The Earth was a very different place some 200 million years ago when the first dinosaurs began to emerge during the Triassic Period. The climate was hot and dry, with atmospheric carbon dioxide levels sitting at about 2,000 parts per million (ppm) – far higher than our current level of about 405 ppm. But a new study suggests that if emissions are left unchecked we could be on track to return to those CO2 levels in the next few centuries, and with a little help from a brighter, hotter Sun, surface temperatures on Earth could soar to new heights.
Climate change skeptics often argue that the atmosphere's greenhouse gas concentrations have always fluctuated. That's true: levels have been known to jump around from about 200 to 400 ppm during colder periods (such as our present time), up to thousands of parts per million in warmer times, but this happens on a scale of millions of years. Our current rate of increase is much faster than growth through natural causes.
A new study by researchers at the University of Southampton built up a picture of the CO2 concentrations over the past 420 million years. The record is compiled from more than 1,200 points of data in the form of fossilized plants and shells, and the carbon isotopic concentration of soil and oceans.
"We cannot directly measure CO2 concentrations from millions of years ago," says Gavin Foster, lead author of the study. "Instead we rely on indirect 'proxies' in the rock record. In this study, we compiled all the available published data from several different types of proxy to produce a continuous record of ancient CO2 levels."
With this detailed picture of the planet's atmospheric past, the researchers were able to track the natural CO2 fluctuations, and clearly spot the sudden uptick since the industrial era began. But greenhouse gases don't work alone in creating Earth's climate: our good friend the Sun plays a significant role as well, and in the past these two factors have worked against each other to keep the climate relatively stable.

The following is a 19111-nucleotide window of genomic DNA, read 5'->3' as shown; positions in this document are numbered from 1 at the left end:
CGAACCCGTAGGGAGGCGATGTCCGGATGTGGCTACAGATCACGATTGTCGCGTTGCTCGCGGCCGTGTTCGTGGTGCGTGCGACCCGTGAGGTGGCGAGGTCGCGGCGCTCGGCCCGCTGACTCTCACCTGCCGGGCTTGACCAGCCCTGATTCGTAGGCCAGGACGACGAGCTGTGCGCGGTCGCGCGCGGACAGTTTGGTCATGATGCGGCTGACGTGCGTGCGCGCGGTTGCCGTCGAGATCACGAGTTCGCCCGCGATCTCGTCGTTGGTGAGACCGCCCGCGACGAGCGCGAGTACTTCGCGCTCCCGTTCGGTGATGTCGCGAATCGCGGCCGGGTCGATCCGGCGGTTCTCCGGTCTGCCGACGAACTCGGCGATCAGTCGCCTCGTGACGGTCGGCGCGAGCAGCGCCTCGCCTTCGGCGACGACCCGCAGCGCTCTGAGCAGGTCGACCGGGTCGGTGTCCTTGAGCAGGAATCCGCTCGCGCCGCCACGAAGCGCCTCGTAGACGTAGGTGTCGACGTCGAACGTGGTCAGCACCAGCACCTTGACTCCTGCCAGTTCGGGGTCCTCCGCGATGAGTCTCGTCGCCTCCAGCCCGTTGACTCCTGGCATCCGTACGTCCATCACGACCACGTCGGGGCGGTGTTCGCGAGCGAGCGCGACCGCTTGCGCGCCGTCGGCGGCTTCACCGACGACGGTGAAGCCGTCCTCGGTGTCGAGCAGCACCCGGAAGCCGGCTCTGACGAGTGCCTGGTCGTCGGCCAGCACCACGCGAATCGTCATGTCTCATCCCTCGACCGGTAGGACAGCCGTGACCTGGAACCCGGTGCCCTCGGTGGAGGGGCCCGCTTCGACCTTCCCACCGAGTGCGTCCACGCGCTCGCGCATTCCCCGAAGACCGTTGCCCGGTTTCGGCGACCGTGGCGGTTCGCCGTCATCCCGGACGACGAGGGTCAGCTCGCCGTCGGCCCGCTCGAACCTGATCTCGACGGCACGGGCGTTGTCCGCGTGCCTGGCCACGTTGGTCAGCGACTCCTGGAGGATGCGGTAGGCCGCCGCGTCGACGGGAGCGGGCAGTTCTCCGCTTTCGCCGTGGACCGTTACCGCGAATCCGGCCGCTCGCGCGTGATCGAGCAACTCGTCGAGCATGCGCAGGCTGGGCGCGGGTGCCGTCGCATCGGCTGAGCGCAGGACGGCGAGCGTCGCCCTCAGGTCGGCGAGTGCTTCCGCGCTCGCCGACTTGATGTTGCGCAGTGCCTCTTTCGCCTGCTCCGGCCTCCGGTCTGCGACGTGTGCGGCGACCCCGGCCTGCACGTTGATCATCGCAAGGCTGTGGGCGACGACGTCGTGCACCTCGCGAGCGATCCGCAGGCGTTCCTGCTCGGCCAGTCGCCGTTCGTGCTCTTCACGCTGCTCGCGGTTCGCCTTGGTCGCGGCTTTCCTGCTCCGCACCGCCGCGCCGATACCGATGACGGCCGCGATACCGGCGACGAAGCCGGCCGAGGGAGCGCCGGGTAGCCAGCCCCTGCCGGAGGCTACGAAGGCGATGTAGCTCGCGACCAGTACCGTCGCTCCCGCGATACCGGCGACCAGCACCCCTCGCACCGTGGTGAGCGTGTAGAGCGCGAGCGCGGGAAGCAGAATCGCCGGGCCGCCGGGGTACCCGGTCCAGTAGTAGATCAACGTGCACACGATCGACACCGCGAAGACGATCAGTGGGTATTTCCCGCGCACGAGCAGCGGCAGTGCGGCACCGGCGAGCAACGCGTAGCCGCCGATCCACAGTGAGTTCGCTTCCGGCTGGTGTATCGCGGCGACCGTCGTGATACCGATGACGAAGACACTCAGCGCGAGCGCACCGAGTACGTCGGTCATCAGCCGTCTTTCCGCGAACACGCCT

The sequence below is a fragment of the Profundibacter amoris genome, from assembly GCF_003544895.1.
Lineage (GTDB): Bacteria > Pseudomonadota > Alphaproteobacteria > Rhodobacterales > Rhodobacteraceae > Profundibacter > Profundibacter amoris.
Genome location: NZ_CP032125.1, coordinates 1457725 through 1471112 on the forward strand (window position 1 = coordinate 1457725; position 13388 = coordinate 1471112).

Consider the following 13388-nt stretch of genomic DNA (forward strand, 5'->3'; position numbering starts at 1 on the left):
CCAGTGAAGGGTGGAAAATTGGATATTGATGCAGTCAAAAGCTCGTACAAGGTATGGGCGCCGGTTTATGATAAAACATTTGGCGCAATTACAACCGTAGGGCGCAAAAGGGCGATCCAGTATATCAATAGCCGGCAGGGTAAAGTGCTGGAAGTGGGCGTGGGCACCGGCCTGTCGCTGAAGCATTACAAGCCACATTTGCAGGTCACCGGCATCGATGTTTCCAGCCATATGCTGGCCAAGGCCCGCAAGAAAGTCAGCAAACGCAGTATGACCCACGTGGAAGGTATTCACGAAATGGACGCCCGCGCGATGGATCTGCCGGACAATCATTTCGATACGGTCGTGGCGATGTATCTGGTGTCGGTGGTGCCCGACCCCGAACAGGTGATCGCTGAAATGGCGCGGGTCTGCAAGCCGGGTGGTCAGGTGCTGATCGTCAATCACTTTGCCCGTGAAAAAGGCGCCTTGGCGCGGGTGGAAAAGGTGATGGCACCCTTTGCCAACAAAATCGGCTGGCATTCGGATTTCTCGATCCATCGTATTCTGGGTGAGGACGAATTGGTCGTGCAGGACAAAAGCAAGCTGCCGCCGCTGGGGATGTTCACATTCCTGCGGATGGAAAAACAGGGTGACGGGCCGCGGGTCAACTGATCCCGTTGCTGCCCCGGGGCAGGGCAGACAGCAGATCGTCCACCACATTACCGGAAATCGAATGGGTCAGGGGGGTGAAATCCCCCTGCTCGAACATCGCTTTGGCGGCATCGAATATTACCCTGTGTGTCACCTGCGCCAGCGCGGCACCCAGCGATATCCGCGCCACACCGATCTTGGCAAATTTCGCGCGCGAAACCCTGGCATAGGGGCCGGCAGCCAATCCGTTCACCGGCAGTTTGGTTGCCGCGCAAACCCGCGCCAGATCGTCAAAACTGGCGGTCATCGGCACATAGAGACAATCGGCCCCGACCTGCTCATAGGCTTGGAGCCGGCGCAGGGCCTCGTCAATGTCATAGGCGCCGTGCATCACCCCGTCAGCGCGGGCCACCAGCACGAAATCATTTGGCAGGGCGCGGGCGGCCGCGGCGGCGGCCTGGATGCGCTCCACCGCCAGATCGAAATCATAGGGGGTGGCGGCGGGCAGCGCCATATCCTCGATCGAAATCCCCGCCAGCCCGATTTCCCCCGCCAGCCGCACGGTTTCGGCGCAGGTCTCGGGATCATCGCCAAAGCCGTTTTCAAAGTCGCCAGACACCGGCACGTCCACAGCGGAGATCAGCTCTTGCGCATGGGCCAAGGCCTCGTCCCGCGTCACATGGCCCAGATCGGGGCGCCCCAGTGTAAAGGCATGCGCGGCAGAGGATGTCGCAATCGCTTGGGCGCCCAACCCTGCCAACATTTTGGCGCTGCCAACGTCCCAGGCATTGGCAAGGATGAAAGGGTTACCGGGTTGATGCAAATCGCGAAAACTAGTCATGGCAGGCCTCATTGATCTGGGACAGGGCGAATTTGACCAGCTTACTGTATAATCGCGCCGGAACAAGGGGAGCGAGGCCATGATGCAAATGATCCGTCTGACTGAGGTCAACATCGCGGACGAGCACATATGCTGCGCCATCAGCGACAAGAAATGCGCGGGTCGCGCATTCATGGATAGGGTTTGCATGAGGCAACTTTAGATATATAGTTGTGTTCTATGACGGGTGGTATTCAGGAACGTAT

"Due to nuclear reactions in stars, like our Sun, over time they become brighter," says Dan Lunt, co-author of the study. "This means that, although carbon dioxide concentrations were high hundreds of millions of years ago, the net warming effect of CO2 and sunlight was less. Our new CO2 compilation appears on average to have gradually declined over time by about 3-4 ppm per million years. This may not sound like much, but it is actually just about enough to cancel out the warming effect caused by the sun brightening through time, so in the long-term it appears the net effect of both was pretty much constant on average."
Projecting the data forward, the researchers predict that if humanity burns all fossil fuels that are available, atmospheric CO2 concentrations could shoot past 2,000 ppm by the year 2250. That would return us to levels not seen since the early days of the dinosaurs, but with one big difference: the Sun is brighter nowadays. The two factors would this time work together to heat the Earth's climate to unprecedented temperatures.
"Because the Sun was dimmer back then, the net climate forcing 200 million years ago was lower than we would experience in such a high CO2 future," says Foster. "So not only will the resultant climate change be faster than anything Earth has seen for millions of years, the climate that will exist is likely to have no natural counterpart, as far as we can tell, in at least the last 420 million years."
The research was published in the journal Nature Communications.
Source: University of Southampton via Science Daily
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